Psychologist Margaret Matheson and her assistant study paranormal activity, which leads them to investigate a world-renowned psychic who has resurfaced years after his toughest critic mysteriously passed away.
Robert De Niro
American writer Tom Ricks comes to Paris desperate to put his life together again and win back the love of his estranged wife and daughter. When things don't go according to plan, he ends up in a shady hotel in the suburbs, having to work as a night guard to make ends meet. Then Margit, a beautiful, mysterious stranger walks into his life and things start looking up. Their passionate and intense relationship triggers a string of inexplicable events... as if an obscure power was taking control of his life. Written by
The American professor of literature and novelist Tom Hicks (Ethan Hawke) travels to Paris to see his beloved daughter Chloé (Julie Papillon) that lives with her mother Nathalie (Delphine Chuillot). However, Nathalie uses the restraining order to call the police and avoid letting Tom to meet Chloé.
Tom flees from the police and takes a bus but he is tired and sleeps. When he awakes in a poor neighborhood, he finds that his luggage and money were robbed. He goes to a bar and the Polish waitress Ania (Joanna Kulig) brings a coffee for him. He asks for a room and explains that he had been robbed and she asks him to talk with the owner Sezer (Samir Guesmi) that allows him to stay in a very low budget room and pay him later. Then Sezer offers a job of night watchman in a suspect building.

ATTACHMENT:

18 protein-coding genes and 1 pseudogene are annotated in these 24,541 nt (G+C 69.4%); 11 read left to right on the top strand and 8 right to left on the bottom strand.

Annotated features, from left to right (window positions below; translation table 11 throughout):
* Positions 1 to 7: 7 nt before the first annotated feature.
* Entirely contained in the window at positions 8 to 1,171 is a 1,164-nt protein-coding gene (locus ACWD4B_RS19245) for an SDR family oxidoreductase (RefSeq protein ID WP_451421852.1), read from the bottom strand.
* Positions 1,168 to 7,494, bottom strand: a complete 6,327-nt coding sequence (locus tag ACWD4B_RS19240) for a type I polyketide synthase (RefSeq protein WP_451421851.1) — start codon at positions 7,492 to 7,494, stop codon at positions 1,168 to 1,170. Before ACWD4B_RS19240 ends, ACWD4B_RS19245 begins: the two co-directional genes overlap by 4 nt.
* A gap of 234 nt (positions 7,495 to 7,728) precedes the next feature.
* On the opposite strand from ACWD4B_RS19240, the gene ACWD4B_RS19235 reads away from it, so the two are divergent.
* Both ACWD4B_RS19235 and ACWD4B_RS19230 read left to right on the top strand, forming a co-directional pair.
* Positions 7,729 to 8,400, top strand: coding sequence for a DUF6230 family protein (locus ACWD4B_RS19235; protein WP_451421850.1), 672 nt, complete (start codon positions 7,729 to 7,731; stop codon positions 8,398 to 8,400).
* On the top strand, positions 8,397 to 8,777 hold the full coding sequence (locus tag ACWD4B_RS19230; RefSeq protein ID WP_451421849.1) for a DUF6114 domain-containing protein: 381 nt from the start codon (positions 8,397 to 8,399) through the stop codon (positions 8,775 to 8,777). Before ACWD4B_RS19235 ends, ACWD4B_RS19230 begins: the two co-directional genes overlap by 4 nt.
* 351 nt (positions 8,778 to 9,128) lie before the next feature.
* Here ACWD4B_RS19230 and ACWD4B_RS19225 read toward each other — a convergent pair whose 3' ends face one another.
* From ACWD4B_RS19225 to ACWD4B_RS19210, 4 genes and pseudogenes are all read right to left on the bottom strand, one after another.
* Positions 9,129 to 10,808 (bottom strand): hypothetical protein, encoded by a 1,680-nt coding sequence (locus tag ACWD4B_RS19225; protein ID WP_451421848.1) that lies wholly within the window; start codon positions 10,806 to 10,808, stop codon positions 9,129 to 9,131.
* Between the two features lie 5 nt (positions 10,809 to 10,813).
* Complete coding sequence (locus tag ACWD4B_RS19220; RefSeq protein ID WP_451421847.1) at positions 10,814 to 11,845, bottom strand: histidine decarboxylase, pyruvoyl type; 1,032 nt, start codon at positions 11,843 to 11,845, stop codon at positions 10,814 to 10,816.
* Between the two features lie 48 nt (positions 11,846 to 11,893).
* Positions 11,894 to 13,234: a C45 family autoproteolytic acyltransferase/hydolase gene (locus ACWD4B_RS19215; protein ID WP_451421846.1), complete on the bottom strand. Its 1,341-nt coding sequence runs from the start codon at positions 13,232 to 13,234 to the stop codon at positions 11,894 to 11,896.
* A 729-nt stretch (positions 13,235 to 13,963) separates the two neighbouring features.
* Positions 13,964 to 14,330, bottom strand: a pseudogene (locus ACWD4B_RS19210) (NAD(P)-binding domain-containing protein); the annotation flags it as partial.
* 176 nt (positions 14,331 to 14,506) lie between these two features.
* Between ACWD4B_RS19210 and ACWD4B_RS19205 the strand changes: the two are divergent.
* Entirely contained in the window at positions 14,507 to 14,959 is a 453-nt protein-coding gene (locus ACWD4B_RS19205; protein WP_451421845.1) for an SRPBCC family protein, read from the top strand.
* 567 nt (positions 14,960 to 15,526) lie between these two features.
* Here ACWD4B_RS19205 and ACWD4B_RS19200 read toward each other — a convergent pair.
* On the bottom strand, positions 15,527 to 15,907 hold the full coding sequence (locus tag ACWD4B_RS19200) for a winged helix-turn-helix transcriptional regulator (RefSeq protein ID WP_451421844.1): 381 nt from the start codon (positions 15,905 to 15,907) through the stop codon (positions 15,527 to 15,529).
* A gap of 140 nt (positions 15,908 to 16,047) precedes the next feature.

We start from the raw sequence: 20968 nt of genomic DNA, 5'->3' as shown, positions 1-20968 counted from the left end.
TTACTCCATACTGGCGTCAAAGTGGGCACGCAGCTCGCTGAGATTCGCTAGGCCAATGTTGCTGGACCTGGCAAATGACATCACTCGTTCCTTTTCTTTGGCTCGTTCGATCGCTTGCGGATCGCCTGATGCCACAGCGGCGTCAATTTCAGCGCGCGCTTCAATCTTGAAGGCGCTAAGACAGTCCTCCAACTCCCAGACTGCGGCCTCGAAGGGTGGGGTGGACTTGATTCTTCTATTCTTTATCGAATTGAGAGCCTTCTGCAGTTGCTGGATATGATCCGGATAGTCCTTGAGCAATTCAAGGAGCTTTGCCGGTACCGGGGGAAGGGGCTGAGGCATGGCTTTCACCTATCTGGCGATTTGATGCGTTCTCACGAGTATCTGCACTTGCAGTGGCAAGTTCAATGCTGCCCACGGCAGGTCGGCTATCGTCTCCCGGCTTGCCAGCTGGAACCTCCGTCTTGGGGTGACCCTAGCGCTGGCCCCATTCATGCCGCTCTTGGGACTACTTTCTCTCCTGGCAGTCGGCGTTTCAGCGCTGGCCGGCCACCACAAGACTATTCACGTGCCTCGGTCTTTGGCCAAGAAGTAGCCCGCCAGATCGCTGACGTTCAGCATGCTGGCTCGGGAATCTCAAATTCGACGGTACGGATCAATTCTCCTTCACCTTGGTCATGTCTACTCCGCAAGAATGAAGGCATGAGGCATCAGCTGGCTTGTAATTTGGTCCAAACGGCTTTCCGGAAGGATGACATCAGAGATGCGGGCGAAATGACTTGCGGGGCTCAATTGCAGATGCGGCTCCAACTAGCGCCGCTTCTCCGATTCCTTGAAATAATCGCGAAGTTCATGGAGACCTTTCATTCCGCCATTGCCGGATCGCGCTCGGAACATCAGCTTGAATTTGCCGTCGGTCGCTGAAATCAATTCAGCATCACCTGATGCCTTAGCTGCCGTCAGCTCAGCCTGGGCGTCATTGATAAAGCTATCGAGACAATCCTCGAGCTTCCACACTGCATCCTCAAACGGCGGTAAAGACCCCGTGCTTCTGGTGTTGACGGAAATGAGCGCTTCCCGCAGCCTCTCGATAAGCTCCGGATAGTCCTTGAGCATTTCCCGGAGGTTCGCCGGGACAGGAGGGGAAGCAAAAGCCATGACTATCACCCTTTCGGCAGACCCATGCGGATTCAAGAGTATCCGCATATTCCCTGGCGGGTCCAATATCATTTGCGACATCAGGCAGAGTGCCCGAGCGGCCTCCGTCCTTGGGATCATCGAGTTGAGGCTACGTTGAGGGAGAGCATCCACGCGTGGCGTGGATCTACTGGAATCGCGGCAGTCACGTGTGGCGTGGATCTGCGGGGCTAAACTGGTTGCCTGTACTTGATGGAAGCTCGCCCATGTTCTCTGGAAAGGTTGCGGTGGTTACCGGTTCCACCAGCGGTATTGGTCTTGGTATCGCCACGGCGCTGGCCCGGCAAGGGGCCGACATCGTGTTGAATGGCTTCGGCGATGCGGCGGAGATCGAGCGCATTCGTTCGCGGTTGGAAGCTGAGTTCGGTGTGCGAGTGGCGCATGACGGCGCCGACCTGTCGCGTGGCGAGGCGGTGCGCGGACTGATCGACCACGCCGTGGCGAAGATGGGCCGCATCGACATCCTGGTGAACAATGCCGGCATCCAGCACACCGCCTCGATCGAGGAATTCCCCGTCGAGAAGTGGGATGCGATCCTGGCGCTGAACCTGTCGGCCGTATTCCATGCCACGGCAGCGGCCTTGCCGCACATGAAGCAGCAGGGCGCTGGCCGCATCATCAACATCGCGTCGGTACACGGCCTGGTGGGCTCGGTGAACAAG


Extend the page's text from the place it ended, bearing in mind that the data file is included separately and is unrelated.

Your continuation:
One day, Tom goes to a bookstore and is invited to a party with writers where he meets Margit Kadar (Kristin Scott Thomas), who is a translator and widow of a Hungarian writer. She gives her address and telephone to Tom. Soon Tom has a love affair with Margit at her apartment and with Ania on the roof of the bar. But Tom is also obsessed by his daughter, snooping around Chloé during the days. When his next door neighbor at the hotel that is blackmailing Tom is found dead, his only alibi is Margit. But when the police officers go to her place, they discover that she had committed suicide many years ago.
"La femme du Vème" is one of those movies like "Triangle" where there is no explanation for bizarre and surrealistic situations. I am not sure whether the director Pawel Pawlikowski had this intention or not, but forget any explanation about the plot and simply enjoy (or not) the movie.
David Lynch is the master of this style while Claude Chabrol was the French master of thrillers with open endings to make the viewer think and discuss possibilities. But this is the practically unknown Pawel Pawlikowski and I was disappointed with the lack of conclusion of the good plot. But as an unconditional fan of Kristin Scott Thomas and Ethan Hawke, I do not regret this strange experience. My vote is five.
Title (Brazil): "Estranha Obsessão" ("Weird Obsession")
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